The district court also imposed 5 years of supervised release.
The Sixth Circuit Disagrees About What The Sentencing Commission Has Considered
The Sixth Circuit reversed. As it happens, the district court was wrong about what the sentencing commission has considered. As the court of appeals noted,
we question the district judge’s belief that the sentencing guidelines could not have envisioned a crime such as Aleo’s. In fact, the Sentencing Guidelines do envision a crime such as Aleo’s–Aleo’s guidelines calculation included several enhancements that specifically addressed the unique characteristics of his offense. Four levels were added because Aleo produced child pornography with a minor under the age of twelve. Two levels were added because the offense involved the commission of a sexual act or sexual contact. Two levels were added because Aleo was a relative of the minor and the minor was in his custody, care, or supervisory control. Therefore, the guidelines expressly take into account a defendant who creates child pornography using a relative, when the relative was under the age of twelve, under the individual’s supervision, and who the defendant sexually touched during the creation of the pornography. The guidelines do not specifically differentiate the grandparent/grandchild relationship from other familial relationships, but neither do they differentiate the parent/child relationship, which, when involved in an offense, seems equally or more deserving of condemnation. The guidelines took into account the very factors that the sentencing judge said that they did not. Therefore, the belief that these factors were not envisioned by the creators of the guidelines is not a compelling justification for the judge’s variance from the guidelines range.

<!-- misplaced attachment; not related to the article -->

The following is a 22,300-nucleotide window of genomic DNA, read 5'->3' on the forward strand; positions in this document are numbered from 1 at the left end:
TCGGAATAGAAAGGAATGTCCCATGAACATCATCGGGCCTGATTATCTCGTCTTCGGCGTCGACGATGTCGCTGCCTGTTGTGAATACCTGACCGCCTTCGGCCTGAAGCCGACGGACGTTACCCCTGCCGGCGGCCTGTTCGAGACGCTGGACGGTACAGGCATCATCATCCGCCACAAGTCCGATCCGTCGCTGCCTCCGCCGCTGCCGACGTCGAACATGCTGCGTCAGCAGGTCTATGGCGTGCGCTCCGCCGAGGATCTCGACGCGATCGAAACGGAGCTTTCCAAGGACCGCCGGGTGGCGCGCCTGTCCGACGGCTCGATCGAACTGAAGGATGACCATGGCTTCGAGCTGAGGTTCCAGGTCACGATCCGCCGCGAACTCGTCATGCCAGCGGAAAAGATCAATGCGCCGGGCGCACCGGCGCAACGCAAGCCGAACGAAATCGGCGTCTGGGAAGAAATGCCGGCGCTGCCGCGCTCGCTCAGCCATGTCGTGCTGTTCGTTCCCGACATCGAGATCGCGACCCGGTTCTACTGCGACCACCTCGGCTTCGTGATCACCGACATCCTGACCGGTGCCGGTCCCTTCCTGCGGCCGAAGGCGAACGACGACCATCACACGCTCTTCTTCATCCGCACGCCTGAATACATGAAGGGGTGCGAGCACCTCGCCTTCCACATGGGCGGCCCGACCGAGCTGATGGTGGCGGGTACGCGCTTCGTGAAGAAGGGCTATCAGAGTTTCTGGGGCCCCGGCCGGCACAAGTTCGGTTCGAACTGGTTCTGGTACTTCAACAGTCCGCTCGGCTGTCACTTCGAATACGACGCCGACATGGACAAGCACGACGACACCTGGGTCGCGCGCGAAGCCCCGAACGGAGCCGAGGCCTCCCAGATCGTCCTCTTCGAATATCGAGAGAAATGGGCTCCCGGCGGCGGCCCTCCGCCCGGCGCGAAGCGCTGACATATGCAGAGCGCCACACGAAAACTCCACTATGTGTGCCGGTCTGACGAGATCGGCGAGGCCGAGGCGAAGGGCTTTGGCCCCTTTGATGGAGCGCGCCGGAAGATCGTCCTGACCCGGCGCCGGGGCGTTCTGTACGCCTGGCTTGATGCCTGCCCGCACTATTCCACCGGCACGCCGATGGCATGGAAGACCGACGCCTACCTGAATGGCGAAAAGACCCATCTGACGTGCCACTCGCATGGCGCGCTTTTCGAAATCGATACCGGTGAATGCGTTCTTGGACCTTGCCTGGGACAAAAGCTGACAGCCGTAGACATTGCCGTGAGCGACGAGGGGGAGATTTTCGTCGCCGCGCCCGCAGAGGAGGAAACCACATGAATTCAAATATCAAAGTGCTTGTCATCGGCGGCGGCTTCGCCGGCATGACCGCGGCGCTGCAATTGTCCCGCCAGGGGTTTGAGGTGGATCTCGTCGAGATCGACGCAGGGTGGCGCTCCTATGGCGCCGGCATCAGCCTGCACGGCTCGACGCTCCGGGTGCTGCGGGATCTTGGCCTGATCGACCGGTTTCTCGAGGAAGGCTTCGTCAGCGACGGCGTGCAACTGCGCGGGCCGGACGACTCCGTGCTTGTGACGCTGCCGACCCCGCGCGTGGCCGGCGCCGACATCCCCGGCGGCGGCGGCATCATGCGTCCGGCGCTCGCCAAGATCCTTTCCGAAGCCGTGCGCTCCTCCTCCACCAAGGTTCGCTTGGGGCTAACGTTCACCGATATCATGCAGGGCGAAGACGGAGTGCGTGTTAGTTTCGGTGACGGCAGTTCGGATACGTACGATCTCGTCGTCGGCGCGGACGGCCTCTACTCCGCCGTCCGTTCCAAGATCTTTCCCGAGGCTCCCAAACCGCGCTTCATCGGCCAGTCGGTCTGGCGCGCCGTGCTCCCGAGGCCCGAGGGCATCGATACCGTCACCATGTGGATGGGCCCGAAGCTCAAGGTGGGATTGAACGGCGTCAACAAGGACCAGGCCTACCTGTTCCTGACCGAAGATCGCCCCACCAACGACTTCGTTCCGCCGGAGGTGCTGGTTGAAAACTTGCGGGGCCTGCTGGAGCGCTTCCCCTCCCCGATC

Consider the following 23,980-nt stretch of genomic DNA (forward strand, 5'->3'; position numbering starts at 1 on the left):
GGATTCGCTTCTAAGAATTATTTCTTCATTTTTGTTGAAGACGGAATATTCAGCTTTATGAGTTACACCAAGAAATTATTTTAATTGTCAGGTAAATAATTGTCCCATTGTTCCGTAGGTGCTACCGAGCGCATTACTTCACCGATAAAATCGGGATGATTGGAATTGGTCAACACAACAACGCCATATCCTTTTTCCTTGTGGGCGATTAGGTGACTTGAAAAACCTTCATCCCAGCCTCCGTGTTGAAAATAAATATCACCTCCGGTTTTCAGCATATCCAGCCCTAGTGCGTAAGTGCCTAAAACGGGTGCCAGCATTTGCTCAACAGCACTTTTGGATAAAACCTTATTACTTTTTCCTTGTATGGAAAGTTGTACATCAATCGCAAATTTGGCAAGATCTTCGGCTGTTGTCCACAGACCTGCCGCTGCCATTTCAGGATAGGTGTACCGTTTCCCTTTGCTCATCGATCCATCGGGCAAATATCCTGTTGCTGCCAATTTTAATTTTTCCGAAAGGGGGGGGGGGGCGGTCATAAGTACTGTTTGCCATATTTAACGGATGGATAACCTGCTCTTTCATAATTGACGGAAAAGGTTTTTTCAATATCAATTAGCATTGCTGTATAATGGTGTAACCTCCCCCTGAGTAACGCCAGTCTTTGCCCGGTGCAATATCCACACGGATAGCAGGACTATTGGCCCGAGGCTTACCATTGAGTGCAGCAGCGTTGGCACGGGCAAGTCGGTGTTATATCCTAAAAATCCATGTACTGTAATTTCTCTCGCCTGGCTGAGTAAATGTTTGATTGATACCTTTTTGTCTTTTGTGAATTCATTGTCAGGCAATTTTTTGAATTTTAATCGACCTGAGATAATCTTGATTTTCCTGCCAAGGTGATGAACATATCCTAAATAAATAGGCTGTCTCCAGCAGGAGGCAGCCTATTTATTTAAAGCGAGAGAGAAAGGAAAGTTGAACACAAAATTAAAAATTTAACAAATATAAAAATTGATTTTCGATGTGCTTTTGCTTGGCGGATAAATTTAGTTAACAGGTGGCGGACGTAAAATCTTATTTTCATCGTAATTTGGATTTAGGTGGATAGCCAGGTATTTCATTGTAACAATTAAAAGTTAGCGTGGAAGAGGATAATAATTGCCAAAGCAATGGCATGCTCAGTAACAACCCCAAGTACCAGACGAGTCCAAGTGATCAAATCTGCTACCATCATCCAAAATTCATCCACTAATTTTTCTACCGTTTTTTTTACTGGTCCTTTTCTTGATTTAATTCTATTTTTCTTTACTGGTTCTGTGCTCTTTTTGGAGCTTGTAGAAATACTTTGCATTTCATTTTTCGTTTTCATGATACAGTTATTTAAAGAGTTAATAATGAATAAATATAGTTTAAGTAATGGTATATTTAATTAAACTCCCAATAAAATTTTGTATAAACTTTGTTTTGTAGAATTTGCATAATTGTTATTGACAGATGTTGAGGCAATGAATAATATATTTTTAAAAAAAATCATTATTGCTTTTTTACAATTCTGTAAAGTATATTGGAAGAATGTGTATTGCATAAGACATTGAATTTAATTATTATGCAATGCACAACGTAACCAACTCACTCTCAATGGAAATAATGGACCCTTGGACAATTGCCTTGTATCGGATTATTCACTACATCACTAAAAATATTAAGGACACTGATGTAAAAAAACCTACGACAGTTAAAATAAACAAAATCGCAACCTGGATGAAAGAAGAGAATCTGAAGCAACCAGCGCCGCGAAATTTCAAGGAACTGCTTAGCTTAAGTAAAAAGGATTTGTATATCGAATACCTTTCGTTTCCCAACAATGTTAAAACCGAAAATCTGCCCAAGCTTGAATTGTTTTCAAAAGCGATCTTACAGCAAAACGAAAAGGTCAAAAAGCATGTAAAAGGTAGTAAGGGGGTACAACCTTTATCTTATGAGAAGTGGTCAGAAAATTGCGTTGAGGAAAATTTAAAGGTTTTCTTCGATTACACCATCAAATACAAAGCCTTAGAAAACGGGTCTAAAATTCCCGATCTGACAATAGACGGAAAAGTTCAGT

The court of appeals was also worried that this sentence was way out of whack with other sentences for these kinds of crimes – folks who had done much worse (read the opinion to see how much worse it can get if you’d like) had received lower sentences. The district court’s sentence creates massive disparities in sentencing that it didn’t account for.
The sentencing was reversed and remanded.
The District Court Also Punished Mr. Aleo’s Lawyer
Mr. Aleo’s lawyer, before sentencing, asked the government if it was going to have any witnesses speak at sentencing. Apparently he wanted to be prepared.
The prosecutor said he didn’t have to disclose that.
Mr. Aleo’s lawyer – Mr. Freeman – filed a motion to compel disclosure, saying that it was necessary to protect his client’s due process rights to challenge evidence against him at sentencing.
The district court didn’t rule on the motion until sentencing, when he denied it and said that he would address it later in a written order.
And address it he did – the court issued an order directing the parties to brief whether Mr. Freeman should be sanctioned for filing a motion to learn who the witnesses against his client would be at sentencing.
The government opposed such a sanction. Mr. Freeman argued that he was required to file it as a zealous advocate and that it was supported by an article he read. Of the article, the Sixth Circuit noted that,